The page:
MORE IRAQ WEIRDNESS….Simon Tisdall is a busy guy on the Iraq front suddenly. Today he’s back on the front page of the Guardian with yet another report about Iraq that’s very nearly single-sourced, this time from a “former senior administration official who is familiar with administration thinking.” In a nutshell, this source says that George Bush is planning to (a) get the UN involved in Iraq, (b) drum up more support for the Maliki government from neighboring Arab countries, and (c) draw down U.S. troops from “frontline combat duties.”
If anything, this report is even weirder than yesterday’s. Bush is planning to ask for “a UN command and flag to supplant the US coalition command”? Rilly? Does that sound even remotely plausible? And then Tisdall’s source adds this:
“Internally, the plan is for US forces to help isolate takfirists (fundamentalist Salafi jihadis), peel off Sunnis from the insurgency, contain hardcore elements of Moqtada al-Sadr’s Mahdi army, and halt Iranian and trans-Syrian infiltration of troops and materiel.”
That sounds like a great plan. All we need now is the Wizard of Oz to help us pull it off.
I really don’t know what to think of this. Tisdall is an experienced journalist and the Guardian is a serious newspaper, but this stuff is just loony. There’s no way George Bush is going to turn over military command of Iraq to the UN and there’s no way the UN would touch it even if he did. Neighboring Arab states might be talked into supporting Maliki more strongly, but we’ve been trying to talk them into that for a long time without much sign of success. And the other stuff is just moonshine. If we had the capability to do any of it, we would have done it long ago.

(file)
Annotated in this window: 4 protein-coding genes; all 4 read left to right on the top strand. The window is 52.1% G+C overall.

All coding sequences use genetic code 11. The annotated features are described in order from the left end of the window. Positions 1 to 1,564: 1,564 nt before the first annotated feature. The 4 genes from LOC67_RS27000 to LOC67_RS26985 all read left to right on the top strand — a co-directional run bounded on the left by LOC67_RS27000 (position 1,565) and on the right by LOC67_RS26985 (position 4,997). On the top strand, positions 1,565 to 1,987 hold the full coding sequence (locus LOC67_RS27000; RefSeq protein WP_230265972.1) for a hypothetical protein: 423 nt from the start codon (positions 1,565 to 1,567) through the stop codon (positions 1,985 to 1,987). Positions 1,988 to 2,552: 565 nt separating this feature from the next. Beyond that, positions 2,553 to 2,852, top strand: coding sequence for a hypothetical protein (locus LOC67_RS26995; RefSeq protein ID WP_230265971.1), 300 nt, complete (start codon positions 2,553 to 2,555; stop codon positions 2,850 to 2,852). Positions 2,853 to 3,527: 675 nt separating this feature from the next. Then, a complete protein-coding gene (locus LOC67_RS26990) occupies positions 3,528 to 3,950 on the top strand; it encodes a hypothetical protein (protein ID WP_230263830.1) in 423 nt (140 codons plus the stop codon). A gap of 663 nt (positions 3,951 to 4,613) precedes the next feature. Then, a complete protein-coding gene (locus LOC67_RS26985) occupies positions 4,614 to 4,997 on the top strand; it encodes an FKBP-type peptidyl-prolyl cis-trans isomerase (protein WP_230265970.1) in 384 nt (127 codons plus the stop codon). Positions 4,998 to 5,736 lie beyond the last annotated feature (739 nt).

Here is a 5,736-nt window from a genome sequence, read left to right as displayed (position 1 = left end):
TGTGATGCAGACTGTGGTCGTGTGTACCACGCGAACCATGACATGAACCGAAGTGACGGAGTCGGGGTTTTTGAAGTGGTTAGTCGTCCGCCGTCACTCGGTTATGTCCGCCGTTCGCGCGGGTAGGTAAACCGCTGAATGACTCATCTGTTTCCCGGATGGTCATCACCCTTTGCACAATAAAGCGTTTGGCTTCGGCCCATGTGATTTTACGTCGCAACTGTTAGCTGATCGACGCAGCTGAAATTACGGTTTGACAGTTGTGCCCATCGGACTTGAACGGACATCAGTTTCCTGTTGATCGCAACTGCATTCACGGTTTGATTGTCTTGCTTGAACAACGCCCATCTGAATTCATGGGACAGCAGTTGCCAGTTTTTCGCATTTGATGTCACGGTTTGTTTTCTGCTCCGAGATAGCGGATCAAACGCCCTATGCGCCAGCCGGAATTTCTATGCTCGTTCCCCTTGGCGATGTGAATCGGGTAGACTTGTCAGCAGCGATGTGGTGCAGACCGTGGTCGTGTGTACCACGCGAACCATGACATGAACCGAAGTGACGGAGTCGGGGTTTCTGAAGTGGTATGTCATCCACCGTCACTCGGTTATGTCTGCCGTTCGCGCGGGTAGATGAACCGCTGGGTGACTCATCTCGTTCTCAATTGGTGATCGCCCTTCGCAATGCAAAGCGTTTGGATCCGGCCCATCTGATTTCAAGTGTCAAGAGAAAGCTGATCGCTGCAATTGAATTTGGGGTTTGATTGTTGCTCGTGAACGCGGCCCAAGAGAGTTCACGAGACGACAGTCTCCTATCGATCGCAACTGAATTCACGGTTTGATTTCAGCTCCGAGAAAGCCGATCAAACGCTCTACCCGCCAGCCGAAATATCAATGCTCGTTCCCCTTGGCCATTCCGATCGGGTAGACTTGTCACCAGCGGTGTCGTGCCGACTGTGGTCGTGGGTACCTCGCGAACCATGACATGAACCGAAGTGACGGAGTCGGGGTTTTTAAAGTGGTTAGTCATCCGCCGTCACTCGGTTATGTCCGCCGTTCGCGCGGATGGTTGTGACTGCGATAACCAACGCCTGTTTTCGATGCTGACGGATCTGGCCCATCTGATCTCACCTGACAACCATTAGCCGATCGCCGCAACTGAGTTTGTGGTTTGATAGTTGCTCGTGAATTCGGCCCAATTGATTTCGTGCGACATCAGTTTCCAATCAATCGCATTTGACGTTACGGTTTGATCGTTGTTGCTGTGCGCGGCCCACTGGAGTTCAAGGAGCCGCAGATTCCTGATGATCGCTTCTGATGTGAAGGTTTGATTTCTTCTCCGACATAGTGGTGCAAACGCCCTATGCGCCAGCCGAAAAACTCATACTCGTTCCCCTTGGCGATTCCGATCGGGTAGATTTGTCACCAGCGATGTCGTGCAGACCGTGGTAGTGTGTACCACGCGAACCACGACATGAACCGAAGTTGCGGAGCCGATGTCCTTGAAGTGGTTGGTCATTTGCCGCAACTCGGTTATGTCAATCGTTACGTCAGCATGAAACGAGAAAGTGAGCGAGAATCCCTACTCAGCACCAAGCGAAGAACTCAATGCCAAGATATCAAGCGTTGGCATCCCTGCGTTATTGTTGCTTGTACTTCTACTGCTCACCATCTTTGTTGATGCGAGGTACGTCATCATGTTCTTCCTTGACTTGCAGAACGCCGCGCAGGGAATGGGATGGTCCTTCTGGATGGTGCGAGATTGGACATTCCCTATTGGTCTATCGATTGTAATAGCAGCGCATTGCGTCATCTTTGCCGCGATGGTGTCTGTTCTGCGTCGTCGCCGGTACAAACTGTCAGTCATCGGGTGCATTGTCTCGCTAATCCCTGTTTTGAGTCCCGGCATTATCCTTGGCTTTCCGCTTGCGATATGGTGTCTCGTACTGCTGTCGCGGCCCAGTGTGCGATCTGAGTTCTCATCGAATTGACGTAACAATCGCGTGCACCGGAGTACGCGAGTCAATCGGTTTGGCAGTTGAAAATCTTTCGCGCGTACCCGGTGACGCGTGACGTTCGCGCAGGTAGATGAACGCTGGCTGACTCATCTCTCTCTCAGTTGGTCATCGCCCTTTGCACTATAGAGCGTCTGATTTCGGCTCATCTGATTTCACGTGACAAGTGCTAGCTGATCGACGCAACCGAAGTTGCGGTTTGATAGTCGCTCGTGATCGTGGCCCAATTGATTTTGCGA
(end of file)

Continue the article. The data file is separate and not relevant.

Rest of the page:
There’s obviously something very strange going on here. Either Tisdall has gotten suckered or else he’s living in a different quantum reality from the rest of us. That said, though, I’ll admit that this part of the story sounds pretty plausible:
In a sign that personal as well as governmental damage limitation is under way, key Bush administration figures appear to be distancing themselves from current policy. National security adviser Stephen Hadley is expected to hand over many Iraq-related duties to Lieutenant General Douglas Lute, who some in Washington are already describing as a fall guy.
Similar senior-level role changes involving officials dealing with Iraq at the state department and Pentagon has fed speculation that people who helped launch Gen Petraeus’s “sinking ship” are now abandoning it.
Sounds about right. The real question is why Lute hasn’t figured this out too?